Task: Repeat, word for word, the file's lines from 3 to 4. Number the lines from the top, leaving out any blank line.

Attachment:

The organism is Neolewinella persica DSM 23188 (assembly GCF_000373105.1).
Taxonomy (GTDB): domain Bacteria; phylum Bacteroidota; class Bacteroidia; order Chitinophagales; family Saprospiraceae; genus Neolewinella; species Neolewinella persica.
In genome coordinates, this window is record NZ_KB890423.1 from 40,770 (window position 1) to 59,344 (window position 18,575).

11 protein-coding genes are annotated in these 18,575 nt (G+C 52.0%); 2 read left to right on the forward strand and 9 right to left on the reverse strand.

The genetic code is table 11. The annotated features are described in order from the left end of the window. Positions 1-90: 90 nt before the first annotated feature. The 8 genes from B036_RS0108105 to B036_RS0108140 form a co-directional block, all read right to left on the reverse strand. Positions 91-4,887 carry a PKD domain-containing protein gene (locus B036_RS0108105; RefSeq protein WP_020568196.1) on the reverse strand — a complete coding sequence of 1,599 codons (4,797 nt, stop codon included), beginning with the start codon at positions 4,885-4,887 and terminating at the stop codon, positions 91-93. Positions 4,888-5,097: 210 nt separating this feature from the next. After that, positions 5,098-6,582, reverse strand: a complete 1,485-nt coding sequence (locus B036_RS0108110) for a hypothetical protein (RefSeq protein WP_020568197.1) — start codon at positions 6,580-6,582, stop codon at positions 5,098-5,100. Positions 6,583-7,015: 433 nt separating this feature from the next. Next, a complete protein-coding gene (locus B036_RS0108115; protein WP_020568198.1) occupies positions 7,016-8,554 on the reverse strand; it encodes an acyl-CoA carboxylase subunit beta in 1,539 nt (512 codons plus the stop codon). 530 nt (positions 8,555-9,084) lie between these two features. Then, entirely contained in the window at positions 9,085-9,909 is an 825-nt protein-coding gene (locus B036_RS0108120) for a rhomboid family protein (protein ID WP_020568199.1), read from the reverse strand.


In genome coordinates, this window is record NZ_KB890423.1 from 40,770 (window position 1) to 59,344 (window position 18,575).

11 protein-coding genes are annotated in these 18,575 nt (G+C 52.0%); 2 read left to right on the forward strand and 9 right to left on the reverse strand.